The Ginny dolls of Jennie Graves continued to be popular from the 1940’s into the 1950’s when hard plastic and later vinyl was preferred. This was the first hard plastic Ginny I got and it was a walker. They seemed to become cute and cuter over the years.
These two 7.5 in. Ginny dolls are exactly the same, except one has painted hair and the other a mohair wig. Both are composition dolls with painted side-glancing eyes and identical faces. The undressed one is marked R. & B. Doll Co. while the other Bo Peep, is marked Vogue on her back. Jennie Graves started the Vogue Doll Co. in the 1930’s and commissioned sculptor Bernard Lipfert to design this doll. Jennie Graves was the dolls’ dress maker. The undressed doll sculpted by Bernard Lippert was also used by the Alexander Doll Co. for their 1930’s Dionne Quintuplets dolls.
Here are three unmarked 1940’s composition dolls that were given to me. The 13 in. doll on the right is wearing one of the popular pinafore dresses and has mohair braids and straw hat. The 13 in. doll on the left carries a bag with laced-edged hanky, mirror, powder box, and powder puff marked Vogue. The 11 in. doll in the center with sleep eyes is, dressed as a skater, resembling the famous Olympian and film star, Sonja Heine. Can anyone identify these three?
This is what was left of my Blue Willow doll’s tea set after an unfortunate accident. It was around 1942 and my friend Patsy and I were going to have a doll’s tea party. It is marked, TRANSON WARE JAPAN. At that time I wore a silver ID tag around my neck because it was wartime and we lived in Washington, DC.
My Dad made me a Craftsman style cabinet for the doll collection. He had already made a long drawer to fit under my doll crib, needed for supplies when I gave Magic Skin Baby a bath. Although the bodies of the first 1940’s Magic Skin dolls were of natural rubber, with the advent of WWII restrictions they turned to synthetic rubber. This was a thin skin of rubber stuffed with cotton or other materials to provide a soft-to-the-touch life-like feel. But with time, the pinkish skin color darkened or mottled, as it did with mine. The heads were usually hard plastic or composition. The body of my Magic Skin Baby was much like this one.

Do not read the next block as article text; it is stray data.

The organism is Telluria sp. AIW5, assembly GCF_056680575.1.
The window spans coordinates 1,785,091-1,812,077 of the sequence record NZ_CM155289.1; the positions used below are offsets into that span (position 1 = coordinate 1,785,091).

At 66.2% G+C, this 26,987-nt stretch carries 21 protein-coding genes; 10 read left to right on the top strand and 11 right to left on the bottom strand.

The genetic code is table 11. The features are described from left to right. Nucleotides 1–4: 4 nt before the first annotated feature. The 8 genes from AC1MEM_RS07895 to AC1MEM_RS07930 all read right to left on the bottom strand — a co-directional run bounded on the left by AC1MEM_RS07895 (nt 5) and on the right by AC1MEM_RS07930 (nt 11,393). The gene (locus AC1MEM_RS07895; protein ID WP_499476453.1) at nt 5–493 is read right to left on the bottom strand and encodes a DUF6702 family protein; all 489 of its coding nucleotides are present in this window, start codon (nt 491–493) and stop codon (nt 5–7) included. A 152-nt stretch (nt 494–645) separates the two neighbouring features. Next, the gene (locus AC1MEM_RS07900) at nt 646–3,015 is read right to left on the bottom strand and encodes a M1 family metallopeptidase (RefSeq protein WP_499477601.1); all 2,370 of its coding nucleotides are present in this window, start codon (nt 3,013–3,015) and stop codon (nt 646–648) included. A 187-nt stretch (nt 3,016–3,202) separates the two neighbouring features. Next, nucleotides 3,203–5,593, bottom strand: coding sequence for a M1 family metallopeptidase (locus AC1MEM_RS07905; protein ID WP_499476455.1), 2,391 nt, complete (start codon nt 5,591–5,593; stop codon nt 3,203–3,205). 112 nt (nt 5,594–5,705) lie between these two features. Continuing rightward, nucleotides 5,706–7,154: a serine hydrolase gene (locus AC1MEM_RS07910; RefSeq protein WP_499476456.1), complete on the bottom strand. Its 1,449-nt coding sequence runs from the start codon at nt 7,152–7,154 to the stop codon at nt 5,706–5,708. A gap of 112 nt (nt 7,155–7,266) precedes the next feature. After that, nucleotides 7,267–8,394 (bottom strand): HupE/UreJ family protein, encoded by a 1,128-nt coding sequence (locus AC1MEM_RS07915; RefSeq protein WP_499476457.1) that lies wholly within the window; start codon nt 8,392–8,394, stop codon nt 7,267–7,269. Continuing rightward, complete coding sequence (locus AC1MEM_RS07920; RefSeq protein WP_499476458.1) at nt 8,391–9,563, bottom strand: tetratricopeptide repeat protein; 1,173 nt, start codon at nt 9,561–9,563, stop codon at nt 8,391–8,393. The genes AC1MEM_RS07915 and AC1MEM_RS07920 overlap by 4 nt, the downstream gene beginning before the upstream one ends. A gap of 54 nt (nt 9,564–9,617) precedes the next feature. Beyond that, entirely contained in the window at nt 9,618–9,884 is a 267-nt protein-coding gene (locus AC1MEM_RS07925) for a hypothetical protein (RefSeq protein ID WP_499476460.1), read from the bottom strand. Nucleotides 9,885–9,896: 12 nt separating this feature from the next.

Near the end of World War II, I received another doll from the Raggedy book series called Beloved Belindy. I enjoyed reading the monthly magazines Children’s Playmate and Child Life, as well books about children from foreign lands. There was a feeling of relief and celebration with the end of the war and my brother coming home.
At Christmas circa 1943 I received Raggedy Ann and Andy dolls as well as books about their adventures. These were 19 in. cloth dolls and their clothes were held together in the back by small safety pins. These dolls were made at that time mainly by Georgene but there is no identification. Mine are in near mint condition.
My friend Jean’s family took in a friendly easy-going cat. When it came to choosing a name for him there was a bit of a controversy, then a compromise. They were going to call him Tom but the name finally chosen was Thomas J. Jefferson Spot Watkins-Suddath Cat. I won’t bore you with the reasoning.
Patsy was another friend, shown here with my sister when we were infants. Remarkably, when she accidentally broke all but two pieces of my Blue Willow tea set, we remained friends. Her family had a gold star in the window, indicating that a family member had been killed in the war.
My friend Kitty and I cut out and played with military and movie star paper dolls, easily found at the five-and-ten cent store. For clothing we all liked wearing red, white, and blue.